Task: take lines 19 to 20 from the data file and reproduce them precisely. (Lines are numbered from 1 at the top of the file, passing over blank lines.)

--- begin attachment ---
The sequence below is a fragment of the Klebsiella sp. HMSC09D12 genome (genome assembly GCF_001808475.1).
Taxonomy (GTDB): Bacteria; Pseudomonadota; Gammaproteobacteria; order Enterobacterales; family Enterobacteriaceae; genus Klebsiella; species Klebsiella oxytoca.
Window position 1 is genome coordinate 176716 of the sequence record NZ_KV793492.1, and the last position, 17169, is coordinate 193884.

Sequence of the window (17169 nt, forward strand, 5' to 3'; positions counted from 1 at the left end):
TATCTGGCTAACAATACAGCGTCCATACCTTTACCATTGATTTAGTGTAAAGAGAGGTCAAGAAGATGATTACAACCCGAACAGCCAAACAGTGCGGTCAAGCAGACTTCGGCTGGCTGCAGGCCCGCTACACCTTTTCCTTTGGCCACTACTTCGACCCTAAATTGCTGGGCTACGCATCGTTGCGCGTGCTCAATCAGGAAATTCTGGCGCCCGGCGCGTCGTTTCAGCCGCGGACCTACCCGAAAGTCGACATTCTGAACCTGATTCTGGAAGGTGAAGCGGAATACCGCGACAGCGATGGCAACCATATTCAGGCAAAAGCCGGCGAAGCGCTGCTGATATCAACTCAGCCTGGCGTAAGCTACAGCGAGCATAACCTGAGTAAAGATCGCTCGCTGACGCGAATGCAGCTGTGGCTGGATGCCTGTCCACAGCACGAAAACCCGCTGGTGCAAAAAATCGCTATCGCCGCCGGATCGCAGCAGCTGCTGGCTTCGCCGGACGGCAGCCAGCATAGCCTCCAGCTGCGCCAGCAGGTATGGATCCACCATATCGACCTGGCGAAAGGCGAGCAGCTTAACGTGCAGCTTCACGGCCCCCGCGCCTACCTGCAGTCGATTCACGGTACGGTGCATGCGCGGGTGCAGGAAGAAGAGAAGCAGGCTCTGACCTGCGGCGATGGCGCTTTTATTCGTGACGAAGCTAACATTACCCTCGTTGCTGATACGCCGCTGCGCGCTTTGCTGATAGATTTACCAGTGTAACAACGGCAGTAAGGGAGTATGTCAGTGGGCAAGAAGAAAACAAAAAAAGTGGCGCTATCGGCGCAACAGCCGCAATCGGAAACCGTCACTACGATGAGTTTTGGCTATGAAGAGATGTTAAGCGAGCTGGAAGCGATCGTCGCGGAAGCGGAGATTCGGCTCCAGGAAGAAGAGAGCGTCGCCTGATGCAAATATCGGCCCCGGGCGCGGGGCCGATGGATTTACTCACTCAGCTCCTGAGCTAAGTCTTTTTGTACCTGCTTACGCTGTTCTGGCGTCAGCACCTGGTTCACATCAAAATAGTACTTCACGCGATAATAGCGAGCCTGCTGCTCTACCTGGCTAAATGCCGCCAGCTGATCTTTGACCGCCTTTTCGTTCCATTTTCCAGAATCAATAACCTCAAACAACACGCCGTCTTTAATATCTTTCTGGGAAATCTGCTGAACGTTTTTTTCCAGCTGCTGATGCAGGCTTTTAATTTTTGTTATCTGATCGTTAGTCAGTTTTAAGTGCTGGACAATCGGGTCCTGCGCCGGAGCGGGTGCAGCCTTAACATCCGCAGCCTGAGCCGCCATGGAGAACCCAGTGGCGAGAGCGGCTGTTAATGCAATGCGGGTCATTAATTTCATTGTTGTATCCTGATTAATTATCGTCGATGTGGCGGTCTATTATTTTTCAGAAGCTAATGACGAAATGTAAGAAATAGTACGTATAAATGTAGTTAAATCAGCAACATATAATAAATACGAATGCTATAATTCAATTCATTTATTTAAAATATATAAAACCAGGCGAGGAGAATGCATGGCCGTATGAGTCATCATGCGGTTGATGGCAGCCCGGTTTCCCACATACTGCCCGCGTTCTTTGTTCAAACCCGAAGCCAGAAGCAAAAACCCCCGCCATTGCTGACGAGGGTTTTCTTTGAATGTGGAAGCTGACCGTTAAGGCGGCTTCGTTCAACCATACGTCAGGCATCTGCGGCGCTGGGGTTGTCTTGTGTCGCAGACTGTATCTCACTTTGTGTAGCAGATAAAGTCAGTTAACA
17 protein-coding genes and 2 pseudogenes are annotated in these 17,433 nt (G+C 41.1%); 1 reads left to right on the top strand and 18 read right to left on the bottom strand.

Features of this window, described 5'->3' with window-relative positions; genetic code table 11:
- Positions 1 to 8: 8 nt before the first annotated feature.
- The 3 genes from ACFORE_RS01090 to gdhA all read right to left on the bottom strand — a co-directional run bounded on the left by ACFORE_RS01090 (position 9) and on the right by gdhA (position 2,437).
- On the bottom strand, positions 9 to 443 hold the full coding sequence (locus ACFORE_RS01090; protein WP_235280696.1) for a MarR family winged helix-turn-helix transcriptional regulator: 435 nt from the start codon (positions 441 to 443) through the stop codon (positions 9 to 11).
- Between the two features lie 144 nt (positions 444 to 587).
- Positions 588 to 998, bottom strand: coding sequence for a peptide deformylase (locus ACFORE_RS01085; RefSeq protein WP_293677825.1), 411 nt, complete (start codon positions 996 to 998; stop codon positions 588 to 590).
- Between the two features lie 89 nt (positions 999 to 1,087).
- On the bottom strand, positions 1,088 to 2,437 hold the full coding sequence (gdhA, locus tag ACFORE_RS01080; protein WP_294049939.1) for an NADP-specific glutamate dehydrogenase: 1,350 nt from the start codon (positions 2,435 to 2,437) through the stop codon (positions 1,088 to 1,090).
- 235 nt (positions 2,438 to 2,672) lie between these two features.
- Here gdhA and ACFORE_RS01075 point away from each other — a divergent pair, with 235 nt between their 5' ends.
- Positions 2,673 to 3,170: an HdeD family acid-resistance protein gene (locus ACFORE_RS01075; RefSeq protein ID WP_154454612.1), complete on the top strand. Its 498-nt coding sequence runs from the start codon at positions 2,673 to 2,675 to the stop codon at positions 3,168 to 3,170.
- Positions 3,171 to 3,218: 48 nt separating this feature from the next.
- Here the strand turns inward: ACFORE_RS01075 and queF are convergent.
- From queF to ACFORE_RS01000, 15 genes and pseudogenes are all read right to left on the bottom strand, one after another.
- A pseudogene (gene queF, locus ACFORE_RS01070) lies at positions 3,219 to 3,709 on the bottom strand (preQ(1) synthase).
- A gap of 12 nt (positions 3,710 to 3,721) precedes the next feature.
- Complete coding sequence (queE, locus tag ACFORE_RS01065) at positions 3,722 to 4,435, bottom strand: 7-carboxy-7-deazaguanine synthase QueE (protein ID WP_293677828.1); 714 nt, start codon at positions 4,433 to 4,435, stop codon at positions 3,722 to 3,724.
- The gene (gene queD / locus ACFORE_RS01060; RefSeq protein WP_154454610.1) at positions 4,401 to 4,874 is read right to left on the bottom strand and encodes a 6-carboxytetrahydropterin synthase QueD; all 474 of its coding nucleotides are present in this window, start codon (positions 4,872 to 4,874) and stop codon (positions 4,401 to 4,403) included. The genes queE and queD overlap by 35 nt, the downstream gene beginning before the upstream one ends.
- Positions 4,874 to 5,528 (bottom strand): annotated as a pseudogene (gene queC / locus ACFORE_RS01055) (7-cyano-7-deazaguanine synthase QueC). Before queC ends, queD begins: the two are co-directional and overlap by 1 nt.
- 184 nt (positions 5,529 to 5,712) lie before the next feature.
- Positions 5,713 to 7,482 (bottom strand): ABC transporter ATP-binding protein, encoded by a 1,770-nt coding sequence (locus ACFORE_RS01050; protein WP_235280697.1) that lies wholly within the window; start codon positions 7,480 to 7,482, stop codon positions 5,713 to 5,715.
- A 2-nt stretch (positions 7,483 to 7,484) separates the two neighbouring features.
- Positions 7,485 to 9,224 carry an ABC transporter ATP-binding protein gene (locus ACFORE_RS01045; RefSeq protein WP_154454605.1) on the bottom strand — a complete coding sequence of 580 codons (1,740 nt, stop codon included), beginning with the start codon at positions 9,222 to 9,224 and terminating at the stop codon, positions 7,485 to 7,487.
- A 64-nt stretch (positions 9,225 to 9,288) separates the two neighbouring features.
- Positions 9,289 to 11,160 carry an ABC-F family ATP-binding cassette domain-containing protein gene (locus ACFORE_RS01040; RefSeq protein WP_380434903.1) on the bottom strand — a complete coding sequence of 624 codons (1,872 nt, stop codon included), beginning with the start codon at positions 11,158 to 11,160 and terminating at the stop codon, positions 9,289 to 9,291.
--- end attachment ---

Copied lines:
- Here the strand turns inward: ACFORE_RS01075 and queF are convergent.
- From queF to ACFORE_RS01000, 15 genes and pseudogenes are all read right to left on the bottom strand, one after another.